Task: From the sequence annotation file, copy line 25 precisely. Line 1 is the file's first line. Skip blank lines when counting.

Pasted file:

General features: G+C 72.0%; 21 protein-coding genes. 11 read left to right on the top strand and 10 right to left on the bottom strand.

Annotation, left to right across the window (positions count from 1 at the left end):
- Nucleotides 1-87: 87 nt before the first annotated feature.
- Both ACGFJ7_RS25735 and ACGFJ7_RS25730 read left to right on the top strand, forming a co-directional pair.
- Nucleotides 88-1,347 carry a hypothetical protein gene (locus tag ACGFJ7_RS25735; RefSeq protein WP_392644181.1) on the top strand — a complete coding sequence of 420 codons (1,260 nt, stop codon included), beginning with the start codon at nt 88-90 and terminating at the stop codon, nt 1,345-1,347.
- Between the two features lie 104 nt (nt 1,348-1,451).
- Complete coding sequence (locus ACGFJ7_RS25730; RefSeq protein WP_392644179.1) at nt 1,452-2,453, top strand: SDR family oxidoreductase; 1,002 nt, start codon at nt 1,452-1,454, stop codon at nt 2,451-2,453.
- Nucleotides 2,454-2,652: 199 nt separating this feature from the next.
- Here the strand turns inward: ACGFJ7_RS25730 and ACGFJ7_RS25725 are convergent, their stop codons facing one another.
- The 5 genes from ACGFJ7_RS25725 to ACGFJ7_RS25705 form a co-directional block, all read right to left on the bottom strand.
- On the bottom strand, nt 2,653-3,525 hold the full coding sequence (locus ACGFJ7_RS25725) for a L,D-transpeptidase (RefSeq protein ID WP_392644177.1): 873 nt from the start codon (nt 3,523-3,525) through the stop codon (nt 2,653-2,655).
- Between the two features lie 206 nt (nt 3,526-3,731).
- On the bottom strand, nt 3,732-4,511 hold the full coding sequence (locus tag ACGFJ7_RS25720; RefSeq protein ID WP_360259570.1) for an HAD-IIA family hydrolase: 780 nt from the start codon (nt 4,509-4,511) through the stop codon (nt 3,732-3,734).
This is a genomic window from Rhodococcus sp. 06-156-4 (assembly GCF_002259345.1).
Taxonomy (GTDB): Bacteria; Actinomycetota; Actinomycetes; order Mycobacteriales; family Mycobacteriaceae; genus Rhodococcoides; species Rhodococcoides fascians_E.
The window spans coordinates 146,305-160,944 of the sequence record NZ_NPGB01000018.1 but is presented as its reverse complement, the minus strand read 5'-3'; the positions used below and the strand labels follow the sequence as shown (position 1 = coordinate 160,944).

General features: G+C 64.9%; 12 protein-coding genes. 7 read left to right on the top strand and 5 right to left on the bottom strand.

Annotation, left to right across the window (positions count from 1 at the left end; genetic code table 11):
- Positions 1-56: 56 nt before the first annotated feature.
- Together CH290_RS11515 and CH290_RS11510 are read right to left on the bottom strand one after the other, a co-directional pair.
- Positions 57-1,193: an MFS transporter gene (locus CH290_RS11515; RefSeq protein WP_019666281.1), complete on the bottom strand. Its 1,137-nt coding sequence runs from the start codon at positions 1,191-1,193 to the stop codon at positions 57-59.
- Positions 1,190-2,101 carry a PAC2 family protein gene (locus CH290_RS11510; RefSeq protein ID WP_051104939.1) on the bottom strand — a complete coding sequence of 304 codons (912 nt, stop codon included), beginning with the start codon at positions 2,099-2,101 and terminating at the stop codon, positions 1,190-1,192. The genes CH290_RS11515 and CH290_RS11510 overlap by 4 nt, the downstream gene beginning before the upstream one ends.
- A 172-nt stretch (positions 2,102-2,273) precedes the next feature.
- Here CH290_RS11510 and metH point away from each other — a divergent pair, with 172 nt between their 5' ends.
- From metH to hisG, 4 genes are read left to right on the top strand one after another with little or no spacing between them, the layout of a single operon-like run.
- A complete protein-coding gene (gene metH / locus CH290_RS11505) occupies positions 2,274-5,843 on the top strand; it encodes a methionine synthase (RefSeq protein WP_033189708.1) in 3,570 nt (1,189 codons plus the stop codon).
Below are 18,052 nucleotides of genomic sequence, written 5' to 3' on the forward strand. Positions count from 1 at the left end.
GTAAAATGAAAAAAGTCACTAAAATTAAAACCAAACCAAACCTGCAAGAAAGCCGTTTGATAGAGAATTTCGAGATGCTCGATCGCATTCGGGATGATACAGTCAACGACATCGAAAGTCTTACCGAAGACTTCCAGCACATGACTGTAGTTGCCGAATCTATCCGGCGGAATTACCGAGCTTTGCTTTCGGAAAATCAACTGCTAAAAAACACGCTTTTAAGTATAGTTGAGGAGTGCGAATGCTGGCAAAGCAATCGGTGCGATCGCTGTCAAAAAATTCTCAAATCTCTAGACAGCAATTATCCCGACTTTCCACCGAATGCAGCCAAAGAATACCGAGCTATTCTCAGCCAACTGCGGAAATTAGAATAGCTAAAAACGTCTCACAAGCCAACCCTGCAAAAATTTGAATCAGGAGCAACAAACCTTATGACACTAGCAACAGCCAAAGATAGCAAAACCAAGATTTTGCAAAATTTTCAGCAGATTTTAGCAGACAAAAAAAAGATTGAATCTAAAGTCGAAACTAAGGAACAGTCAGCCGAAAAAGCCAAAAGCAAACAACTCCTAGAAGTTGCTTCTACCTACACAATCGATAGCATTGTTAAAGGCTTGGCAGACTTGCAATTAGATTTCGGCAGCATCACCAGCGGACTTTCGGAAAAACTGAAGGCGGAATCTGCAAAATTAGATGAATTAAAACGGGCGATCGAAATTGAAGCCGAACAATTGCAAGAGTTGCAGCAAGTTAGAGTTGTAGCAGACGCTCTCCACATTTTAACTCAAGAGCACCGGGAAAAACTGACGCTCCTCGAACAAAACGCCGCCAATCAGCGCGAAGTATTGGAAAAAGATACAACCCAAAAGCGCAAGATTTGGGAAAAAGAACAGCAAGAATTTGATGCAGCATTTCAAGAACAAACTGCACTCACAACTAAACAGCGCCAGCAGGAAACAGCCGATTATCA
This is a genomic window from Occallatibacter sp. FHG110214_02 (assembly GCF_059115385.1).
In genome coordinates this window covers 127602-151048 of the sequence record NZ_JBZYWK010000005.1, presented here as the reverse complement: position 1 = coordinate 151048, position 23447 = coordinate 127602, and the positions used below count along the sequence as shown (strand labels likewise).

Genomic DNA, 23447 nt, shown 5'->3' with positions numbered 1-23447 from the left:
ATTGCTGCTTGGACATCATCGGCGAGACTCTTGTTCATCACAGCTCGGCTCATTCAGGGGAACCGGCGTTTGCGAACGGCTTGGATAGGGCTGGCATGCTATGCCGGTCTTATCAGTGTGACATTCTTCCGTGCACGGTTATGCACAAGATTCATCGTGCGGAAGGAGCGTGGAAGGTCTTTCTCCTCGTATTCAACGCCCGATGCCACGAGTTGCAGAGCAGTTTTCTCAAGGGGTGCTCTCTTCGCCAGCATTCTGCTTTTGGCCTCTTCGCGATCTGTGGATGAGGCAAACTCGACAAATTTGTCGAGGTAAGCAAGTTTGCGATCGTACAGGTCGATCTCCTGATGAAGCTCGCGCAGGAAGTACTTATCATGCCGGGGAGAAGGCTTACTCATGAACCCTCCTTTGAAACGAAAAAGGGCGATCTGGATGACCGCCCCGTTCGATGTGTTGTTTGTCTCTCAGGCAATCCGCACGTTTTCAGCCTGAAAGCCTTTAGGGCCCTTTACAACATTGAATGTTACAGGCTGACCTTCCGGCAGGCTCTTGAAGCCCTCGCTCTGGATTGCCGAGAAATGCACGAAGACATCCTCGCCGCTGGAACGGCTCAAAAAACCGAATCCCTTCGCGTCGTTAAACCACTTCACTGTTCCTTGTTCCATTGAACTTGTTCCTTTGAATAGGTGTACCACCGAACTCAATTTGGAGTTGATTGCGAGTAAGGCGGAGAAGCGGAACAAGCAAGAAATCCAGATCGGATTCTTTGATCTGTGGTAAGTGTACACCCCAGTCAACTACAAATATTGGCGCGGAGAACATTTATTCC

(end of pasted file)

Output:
- From metH to hisG, 4 genes are read left to right on the top strand one after another with little or no spacing between them, the layout of a single operon-like run.